SamSam ransomware hackers still targeting healthcare, HHS warns
The destructive ransomware strain SamSam is still pummeling the healthcare sector, and hackers using it have hit at least eight separate targets in the government and healthcare sectors this year, according to an alert from the U.S. Department of Health and Human Services.
HHS officials recommend restricting access behind firewalls, but, more important, using two-factor authentication. Organizations should also limit the users who can access the remote desktop server and use an account lockout policy, which is crucial to stopping the brute force attacks used by SamSam hackers.
“Due to the sector’s reliance on IT systems and the operational importance of patient data and records, the ransomware risk to the [health] sector is expected to continue for the foreseeable future,” HHS officials wrote. “Organizations are encouraged to utilize data backups and develop contingency and business continuity plans that can ensure resilient operations in the event of a ransomware event.”
While the SamSam virus has been active since 2016, security researchers saw an uptick in attacks beginning at the end of December 2017. SamSam is a customized variant, rather than a stock virus sold on the dark web.
Hackers will scan the internet for open RDP connections and break into networks using weak passwords or brute force attacks. The goal is to proliferate across a network to other devices and computers.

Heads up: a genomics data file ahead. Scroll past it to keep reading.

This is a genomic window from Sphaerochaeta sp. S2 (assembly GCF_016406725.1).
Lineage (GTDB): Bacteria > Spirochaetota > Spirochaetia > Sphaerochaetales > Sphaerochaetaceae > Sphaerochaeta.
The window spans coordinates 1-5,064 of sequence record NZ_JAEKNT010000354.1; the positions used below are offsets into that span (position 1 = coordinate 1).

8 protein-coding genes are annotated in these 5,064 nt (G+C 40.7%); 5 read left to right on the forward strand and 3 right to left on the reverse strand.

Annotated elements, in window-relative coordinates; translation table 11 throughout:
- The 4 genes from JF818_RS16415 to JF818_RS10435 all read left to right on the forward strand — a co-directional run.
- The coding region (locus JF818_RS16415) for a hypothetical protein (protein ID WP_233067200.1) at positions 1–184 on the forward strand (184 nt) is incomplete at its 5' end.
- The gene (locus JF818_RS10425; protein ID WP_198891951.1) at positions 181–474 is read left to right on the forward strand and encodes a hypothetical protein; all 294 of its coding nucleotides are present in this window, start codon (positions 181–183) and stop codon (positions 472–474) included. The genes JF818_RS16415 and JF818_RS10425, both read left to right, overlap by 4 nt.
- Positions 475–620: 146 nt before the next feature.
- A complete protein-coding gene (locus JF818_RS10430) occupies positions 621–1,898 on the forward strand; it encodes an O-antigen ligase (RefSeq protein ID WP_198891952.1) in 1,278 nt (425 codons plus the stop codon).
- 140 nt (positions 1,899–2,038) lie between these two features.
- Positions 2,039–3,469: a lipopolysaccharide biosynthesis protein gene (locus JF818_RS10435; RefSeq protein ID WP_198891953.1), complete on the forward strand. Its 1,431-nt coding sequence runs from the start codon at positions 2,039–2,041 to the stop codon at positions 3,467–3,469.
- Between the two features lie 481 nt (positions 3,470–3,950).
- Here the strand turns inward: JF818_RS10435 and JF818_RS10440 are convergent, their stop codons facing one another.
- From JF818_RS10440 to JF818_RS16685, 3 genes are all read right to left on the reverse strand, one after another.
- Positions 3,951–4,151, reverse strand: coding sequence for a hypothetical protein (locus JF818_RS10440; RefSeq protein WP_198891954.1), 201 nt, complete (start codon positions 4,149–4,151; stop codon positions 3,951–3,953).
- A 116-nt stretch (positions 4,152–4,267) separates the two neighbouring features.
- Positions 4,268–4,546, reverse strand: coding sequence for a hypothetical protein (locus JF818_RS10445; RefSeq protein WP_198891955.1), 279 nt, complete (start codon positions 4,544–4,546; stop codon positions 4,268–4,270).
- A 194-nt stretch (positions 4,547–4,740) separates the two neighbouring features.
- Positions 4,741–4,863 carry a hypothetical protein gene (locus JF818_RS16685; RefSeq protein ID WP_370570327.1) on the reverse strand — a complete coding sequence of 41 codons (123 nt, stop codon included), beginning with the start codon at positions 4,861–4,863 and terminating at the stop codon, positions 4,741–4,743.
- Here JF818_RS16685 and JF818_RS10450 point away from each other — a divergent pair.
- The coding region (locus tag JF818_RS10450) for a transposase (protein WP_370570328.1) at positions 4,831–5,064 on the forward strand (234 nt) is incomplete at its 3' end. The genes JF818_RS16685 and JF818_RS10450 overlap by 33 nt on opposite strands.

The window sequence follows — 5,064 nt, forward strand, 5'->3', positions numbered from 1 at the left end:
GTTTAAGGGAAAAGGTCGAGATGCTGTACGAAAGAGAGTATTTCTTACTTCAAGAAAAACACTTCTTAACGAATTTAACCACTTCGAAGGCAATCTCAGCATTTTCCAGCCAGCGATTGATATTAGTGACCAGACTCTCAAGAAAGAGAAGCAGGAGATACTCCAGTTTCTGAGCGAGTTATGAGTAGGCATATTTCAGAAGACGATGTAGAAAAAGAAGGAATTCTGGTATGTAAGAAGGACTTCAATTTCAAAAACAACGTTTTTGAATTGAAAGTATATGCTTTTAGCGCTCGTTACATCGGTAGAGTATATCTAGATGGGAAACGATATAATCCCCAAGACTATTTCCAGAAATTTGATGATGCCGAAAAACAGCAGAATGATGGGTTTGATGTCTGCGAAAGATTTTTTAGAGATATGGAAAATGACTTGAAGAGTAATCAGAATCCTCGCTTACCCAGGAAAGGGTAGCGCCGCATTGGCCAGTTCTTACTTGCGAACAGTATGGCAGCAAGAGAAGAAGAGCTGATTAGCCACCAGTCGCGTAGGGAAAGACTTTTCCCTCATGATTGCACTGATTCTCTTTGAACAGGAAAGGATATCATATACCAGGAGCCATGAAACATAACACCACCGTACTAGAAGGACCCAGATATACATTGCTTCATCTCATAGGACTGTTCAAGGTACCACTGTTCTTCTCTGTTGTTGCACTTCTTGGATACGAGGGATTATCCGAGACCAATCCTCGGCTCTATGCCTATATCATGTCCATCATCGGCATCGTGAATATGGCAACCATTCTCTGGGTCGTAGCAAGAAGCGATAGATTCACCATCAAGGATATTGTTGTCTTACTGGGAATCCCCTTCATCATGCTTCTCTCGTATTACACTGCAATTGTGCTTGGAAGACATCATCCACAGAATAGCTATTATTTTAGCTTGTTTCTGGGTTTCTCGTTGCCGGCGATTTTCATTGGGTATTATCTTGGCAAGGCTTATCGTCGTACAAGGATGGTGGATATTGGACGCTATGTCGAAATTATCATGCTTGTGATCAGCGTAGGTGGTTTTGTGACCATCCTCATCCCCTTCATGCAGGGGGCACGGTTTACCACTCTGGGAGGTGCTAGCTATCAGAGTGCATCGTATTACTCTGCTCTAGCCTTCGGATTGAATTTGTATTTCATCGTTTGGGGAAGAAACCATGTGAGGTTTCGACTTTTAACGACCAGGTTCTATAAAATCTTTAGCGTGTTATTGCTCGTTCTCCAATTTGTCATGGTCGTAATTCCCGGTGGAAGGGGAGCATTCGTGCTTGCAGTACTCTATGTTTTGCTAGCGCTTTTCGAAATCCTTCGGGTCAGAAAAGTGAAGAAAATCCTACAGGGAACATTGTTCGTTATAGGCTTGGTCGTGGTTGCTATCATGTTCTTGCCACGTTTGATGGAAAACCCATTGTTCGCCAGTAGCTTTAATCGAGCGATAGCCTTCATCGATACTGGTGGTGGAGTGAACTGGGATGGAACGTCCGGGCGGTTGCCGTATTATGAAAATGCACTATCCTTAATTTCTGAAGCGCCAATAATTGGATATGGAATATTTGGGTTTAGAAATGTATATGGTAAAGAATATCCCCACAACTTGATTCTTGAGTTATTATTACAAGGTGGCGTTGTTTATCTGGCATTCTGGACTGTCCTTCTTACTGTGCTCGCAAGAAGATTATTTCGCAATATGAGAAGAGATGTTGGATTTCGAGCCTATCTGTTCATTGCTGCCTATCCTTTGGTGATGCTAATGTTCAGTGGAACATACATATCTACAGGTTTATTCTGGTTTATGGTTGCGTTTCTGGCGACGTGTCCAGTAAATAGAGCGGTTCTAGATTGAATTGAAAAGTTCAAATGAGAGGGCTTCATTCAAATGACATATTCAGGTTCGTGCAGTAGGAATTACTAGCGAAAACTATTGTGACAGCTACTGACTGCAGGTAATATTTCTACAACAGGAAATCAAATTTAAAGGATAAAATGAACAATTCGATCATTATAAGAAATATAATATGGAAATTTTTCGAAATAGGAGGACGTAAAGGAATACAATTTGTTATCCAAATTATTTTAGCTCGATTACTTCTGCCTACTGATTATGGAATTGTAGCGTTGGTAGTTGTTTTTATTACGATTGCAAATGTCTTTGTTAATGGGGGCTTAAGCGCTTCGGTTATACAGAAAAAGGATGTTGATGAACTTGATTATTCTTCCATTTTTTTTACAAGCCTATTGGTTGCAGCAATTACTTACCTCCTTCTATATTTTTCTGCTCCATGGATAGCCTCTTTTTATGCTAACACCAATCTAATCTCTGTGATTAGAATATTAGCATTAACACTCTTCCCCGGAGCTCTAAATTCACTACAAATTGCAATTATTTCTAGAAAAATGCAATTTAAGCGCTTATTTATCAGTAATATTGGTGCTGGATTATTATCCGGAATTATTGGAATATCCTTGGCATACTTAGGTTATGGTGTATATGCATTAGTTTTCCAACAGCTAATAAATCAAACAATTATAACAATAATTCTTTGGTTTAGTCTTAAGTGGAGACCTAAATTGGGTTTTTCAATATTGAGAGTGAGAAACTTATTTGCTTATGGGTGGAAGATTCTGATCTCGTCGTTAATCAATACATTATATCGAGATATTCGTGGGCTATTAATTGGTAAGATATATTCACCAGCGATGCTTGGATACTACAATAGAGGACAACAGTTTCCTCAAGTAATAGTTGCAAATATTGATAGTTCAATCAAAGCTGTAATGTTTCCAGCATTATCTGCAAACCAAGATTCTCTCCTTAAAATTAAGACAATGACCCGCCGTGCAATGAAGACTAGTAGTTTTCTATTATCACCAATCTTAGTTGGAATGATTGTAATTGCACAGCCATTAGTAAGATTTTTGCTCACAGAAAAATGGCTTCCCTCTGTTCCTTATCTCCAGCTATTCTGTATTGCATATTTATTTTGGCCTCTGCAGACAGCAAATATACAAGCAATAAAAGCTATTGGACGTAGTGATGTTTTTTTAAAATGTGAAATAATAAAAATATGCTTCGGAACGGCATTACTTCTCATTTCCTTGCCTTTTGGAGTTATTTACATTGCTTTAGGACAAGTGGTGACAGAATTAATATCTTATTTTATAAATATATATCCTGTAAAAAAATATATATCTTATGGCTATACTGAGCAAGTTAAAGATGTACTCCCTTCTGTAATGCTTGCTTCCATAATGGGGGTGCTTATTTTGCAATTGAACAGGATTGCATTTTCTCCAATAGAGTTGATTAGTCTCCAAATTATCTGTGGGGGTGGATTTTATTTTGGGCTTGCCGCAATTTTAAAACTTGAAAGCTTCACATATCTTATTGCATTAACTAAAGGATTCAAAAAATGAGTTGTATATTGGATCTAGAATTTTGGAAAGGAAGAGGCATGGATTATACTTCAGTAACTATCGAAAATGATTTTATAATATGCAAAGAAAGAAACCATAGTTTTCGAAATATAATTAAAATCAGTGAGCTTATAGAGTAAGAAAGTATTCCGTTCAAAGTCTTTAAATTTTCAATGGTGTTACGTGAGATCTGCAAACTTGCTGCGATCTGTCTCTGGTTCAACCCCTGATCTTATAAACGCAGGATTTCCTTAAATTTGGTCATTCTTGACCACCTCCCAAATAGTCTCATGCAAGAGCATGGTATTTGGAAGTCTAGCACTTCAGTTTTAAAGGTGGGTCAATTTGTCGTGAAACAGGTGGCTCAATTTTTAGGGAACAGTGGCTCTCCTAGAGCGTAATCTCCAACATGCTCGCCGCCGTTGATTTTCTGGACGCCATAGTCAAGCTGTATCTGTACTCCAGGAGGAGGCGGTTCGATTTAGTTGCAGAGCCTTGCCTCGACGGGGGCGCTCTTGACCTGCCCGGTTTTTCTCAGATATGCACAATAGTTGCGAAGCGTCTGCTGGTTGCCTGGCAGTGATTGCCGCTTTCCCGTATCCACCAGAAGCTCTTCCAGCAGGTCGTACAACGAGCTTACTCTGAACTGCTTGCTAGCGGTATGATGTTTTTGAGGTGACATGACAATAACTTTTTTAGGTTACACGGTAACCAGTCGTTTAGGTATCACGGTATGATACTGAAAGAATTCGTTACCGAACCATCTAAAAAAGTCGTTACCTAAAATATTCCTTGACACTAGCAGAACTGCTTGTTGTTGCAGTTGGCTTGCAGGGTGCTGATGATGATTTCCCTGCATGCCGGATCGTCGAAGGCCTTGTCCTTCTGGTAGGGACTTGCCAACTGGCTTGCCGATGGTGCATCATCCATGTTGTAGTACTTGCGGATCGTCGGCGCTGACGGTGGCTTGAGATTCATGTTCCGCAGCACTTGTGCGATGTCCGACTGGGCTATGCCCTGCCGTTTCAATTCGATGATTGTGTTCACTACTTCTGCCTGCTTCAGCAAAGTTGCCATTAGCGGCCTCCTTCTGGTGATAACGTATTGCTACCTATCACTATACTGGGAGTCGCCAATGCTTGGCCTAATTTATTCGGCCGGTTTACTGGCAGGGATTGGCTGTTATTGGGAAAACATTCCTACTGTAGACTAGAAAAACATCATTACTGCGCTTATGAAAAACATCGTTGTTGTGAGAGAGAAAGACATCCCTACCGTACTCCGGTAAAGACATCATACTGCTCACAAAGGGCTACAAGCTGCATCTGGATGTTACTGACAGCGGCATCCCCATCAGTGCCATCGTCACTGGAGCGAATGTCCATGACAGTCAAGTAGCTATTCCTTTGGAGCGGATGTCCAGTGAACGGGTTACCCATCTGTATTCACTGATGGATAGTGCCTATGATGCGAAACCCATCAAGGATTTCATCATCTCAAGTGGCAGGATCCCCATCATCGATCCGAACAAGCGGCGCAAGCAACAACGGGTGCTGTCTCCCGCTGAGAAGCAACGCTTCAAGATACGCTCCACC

“In the recent SamSam incidents, victim organizations reported that their files were encrypted with the ‘.weapologize’ extension and displayed a ‘sorry’ message,” the alert said.
The latest strain has infected about 10 organizations since December 2017, with most of its victims from the U.S. Some victims were from Canada and India, as well.
Allscripts was hit by the virus in January, locking some of its clients out of their EHRs for up to a week, while two hospitals in Indiana fell victims this year, as well. One of those hospitals, Hancock Health, actually had to pay the $47,000 ransom to unlock patient data.
Erie County Medical Center was hit by a similar strain of SamSam ransomware in April 2017. It cost millions of dollars to fix and took six weeks for the organization to recover. An HHS official noted that hackers got in through an unpatched vulnerability on a public-facing server to launch the ransomware attack.
“In 2018, the trend of targeting vulnerable, public-facing servers continued for the attackers behind the SamSam campaigns,” according to the alert. “Although the infection vector for the ongoing campaigns is yet to be confirmed, there has been some discussion among researchers that the attackers’ initial foothold may have been a compromised RDP/VNC server.”
Most recently, SamSam was behind an attack on the Atlanta government, which shut down several of the city’s online systems and services. Hackers reportedly asked for $6,800 to unlock each encrypted computer or $51,000 for all of the decryption keys.
In the aftermath, security researchers discovered that several of the city’s servers’ Server Message Block version 1 were public facing, the same vulnerability used to launch the global WannaCry attack in May 2017 and NotPetya in June.
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